Paris, L’Harmattan, 2013, 304 pp.
Review by Nicole Khouri
When discussing the emergence of civil society in Guangzhou, one must first take into account the particularities of Guangdong Province, an area of intensive migration and exchange between southern China and the rest of the world, a place receptive to new ideas, and a laboratory for the economic reform (gaige kaifang) that began in 1978, followed by the social reform encouraged in 2008. The fieldwork covered in this book occurred between 2005 and 2012, and is all carried by the same approach and anthropological analysis.
Divided into three parts, the book examines the groups, social categories, and collective movements that are part of the changing relationship between the Party-state and civil society in Guangzhou. The first section, which covers the ground between “recognition of the subject and collective organisation,” brings together – to use the terms provided by the author – exemplary geriatrics and “madmen,” rehabilitated autistics, and the rise of psychological care, a new commodity on offer from the many psychologists who have set up business in Guangzhou. Model volunteers, environmental protection, the quest for nature, and urban mobilisations form a second section that moves between “protest and integration.” Finally, the symbolic power of gender, educated women in the workforce, designated journalists, and mothers in search of a different life form a third section, exploring the territory between “sexual norms and demands.”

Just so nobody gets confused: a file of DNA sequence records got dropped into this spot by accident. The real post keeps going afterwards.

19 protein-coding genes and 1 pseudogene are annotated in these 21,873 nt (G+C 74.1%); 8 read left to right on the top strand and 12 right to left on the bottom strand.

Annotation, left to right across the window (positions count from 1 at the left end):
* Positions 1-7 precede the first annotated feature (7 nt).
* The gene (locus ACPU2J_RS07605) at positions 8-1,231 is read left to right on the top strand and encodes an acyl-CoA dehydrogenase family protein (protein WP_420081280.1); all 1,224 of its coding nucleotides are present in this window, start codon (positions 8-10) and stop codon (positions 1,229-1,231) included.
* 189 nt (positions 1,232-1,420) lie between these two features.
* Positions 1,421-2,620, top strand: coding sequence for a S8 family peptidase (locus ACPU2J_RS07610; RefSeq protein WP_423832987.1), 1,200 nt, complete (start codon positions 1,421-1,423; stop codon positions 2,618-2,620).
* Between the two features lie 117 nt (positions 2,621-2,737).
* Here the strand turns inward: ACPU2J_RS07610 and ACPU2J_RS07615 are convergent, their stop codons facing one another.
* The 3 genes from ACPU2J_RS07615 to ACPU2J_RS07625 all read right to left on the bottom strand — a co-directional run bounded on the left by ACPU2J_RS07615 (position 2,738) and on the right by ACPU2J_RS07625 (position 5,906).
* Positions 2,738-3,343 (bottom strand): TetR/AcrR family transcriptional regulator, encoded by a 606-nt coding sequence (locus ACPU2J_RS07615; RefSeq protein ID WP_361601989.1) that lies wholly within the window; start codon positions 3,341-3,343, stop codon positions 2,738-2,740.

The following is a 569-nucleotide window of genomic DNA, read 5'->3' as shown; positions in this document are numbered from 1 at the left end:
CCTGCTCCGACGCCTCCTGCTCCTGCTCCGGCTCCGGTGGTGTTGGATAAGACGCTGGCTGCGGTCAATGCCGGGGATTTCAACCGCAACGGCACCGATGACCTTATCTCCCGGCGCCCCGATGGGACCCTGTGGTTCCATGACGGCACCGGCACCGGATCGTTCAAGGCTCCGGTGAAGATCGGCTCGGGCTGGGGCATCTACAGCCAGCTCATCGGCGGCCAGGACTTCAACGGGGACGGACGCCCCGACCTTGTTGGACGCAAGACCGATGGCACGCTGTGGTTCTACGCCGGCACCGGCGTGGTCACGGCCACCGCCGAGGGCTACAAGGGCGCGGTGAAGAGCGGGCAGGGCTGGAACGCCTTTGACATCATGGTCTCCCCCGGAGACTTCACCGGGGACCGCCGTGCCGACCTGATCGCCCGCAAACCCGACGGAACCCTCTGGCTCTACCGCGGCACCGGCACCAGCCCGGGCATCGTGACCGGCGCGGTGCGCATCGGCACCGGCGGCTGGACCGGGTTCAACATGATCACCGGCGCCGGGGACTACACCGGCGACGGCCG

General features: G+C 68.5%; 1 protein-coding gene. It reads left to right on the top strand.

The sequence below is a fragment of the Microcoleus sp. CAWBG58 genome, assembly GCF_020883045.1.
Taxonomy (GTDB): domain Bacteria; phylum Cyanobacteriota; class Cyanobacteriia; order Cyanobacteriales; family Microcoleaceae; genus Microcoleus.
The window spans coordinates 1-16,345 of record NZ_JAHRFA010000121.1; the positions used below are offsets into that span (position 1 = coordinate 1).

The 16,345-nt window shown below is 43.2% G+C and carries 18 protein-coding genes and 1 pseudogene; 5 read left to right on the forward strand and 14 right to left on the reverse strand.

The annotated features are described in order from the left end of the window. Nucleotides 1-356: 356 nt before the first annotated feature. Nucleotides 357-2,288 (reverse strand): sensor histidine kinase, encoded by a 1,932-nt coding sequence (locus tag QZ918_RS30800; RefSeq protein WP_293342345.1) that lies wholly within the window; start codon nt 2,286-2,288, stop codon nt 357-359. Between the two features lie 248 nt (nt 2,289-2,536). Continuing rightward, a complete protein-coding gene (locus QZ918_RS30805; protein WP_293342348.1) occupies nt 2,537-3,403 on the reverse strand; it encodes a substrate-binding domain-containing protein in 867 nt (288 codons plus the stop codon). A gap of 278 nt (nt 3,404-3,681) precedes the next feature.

In the first section, Monique Selim shows that for the older generation (geriatrics who visit the centre, or parents of exemplary “madmen”), the current investment in their new “living collectives” is proof of a breaking away, but also of a certain continuity with the still vivid remnants of the Maoist heritage that defined their youth, modelled on sacrifice and heroism. Functioning as a “happy family,” where everyone shares tasks, puts his own skills to good use, and fulfils his organisational and managerial responsibilities, these communes cast a new light on the genealogical and biographical experiences that would previously have remained unspoken. The parents of recovering “madmen,” who come to the day centre after a long and tumultuous course of treatment, say they see the space as an oasis of solidarity, provided that they can all put aside their personal traumas, caused by all the ideological upheavals they have been through, and which have driven their loved ones mad.